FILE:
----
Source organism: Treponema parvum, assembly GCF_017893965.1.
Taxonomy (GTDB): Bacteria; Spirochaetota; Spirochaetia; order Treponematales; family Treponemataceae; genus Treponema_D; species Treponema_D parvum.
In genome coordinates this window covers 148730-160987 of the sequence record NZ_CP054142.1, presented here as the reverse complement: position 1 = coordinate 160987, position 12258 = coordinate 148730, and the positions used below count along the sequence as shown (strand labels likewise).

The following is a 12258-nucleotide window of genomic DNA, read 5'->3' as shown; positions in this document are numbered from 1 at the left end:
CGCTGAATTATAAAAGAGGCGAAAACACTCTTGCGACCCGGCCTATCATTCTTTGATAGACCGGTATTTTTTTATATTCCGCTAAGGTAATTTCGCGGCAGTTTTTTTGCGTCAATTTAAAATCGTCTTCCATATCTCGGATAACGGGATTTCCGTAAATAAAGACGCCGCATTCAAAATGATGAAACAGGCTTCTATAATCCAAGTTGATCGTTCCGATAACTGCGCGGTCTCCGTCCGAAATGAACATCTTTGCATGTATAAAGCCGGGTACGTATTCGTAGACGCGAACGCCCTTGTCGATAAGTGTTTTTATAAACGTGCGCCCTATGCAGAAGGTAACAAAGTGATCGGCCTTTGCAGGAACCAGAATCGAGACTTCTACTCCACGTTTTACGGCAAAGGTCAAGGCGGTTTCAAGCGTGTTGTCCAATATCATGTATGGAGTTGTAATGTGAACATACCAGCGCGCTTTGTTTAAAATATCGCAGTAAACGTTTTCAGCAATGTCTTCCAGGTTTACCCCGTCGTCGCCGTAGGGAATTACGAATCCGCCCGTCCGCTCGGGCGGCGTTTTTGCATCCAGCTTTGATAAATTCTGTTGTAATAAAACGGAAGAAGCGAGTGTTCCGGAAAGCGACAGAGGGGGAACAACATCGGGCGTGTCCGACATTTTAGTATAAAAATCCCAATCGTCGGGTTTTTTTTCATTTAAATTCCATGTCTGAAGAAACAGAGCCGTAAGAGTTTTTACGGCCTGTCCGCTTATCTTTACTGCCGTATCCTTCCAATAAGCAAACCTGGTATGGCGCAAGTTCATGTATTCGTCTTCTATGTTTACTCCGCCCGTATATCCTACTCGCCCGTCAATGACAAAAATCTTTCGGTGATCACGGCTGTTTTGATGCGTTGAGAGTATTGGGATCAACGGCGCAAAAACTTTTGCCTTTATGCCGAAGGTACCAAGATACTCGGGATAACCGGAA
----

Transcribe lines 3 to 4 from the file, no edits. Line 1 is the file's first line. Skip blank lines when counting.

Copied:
In genome coordinates this window covers 148730-160987 of the sequence record NZ_CP054142.1, presented here as the reverse complement: position 1 = coordinate 160987, position 12258 = coordinate 148730, and the positions used below count along the sequence as shown (strand labels likewise).

The following is a 12258-nucleotide window of genomic DNA, read 5'->3' as shown; positions in this document are numbered from 1 at the left end: